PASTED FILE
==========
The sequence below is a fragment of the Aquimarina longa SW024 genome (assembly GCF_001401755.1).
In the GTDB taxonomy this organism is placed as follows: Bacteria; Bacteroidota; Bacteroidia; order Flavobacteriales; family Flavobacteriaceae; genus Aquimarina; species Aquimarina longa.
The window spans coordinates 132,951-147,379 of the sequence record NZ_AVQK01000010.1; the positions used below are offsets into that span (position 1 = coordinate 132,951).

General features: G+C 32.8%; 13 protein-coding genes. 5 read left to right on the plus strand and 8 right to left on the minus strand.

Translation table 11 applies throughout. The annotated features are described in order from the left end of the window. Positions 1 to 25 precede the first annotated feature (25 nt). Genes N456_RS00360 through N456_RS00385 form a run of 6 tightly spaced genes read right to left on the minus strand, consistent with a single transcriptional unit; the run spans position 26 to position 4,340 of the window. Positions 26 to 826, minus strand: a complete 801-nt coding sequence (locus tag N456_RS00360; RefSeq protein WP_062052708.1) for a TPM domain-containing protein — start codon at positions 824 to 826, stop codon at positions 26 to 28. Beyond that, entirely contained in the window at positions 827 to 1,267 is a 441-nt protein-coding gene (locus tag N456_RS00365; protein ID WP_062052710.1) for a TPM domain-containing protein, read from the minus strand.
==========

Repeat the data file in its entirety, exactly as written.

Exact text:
The sequence below is a fragment of the Aquimarina longa SW024 genome (assembly GCF_001401755.1).
In the GTDB taxonomy this organism is placed as follows: Bacteria; Bacteroidota; Bacteroidia; order Flavobacteriales; family Flavobacteriaceae; genus Aquimarina; species Aquimarina longa.
The window spans coordinates 132,951-147,379 of the sequence record NZ_AVQK01000010.1; the positions used below are offsets into that span (position 1 = coordinate 132,951).

General features: G+C 32.8%; 13 protein-coding genes. 5 read left to right on the plus strand and 8 right to left on the minus strand.

Translation table 11 applies throughout. The annotated features are described in order from the left end of the window. Positions 1 to 25 precede the first annotated feature (25 nt). Genes N456_RS00360 through N456_RS00385 form a run of 6 tightly spaced genes read right to left on the minus strand, consistent with a single transcriptional unit; the run spans position 26 to position 4,340 of the window. Positions 26 to 826, minus strand: a complete 801-nt coding sequence (locus tag N456_RS00360; RefSeq protein WP_062052708.1) for a TPM domain-containing protein — start codon at positions 824 to 826, stop codon at positions 26 to 28. Beyond that, entirely contained in the window at positions 827 to 1,267 is a 441-nt protein-coding gene (locus tag N456_RS00365; protein ID WP_062052710.1) for a TPM domain-containing protein, read from the minus strand.